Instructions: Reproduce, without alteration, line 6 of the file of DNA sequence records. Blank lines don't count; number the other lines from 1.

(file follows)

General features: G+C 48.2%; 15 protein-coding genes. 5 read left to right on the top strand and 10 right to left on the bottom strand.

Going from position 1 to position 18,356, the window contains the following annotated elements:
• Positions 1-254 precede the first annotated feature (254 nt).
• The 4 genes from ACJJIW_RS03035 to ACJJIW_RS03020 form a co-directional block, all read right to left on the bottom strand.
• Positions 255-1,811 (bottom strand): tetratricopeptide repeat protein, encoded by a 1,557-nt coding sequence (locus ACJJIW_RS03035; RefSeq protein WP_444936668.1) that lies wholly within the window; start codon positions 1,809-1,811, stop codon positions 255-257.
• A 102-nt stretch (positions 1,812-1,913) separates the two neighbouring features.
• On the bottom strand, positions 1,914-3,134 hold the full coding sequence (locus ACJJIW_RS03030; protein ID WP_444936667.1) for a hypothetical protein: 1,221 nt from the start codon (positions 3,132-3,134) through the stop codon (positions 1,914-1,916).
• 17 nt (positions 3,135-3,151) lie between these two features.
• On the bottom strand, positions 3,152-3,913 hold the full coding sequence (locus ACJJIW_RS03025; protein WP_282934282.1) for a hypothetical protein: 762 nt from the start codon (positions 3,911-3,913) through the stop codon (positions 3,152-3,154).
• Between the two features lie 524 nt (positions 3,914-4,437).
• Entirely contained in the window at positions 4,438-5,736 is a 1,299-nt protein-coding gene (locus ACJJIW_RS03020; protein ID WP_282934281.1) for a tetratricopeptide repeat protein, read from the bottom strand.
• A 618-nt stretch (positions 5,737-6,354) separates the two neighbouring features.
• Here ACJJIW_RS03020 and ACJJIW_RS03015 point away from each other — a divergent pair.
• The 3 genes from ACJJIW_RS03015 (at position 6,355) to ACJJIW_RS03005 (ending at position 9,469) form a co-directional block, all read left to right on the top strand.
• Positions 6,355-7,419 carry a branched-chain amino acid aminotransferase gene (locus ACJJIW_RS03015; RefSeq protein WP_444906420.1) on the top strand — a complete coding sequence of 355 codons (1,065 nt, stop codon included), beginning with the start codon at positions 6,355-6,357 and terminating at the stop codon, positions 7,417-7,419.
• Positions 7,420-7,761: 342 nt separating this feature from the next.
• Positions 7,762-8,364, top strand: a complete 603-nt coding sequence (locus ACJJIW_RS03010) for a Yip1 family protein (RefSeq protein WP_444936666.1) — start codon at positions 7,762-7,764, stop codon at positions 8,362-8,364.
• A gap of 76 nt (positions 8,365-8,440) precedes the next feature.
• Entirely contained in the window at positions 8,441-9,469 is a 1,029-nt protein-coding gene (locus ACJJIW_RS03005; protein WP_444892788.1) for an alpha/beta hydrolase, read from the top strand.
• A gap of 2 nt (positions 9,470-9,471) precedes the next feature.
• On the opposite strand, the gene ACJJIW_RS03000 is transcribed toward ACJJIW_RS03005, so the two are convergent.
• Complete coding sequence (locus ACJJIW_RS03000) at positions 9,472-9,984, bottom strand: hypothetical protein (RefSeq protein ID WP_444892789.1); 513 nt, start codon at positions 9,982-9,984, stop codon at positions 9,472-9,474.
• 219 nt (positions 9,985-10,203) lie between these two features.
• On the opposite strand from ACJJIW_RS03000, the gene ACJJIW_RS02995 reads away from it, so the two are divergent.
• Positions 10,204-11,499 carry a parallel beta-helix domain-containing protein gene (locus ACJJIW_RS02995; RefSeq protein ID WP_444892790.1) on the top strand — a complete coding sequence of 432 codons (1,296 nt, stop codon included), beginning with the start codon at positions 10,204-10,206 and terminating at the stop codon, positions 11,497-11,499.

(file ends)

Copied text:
• A 102-nt stretch (positions 1,812-1,913) separates the two neighbouring features.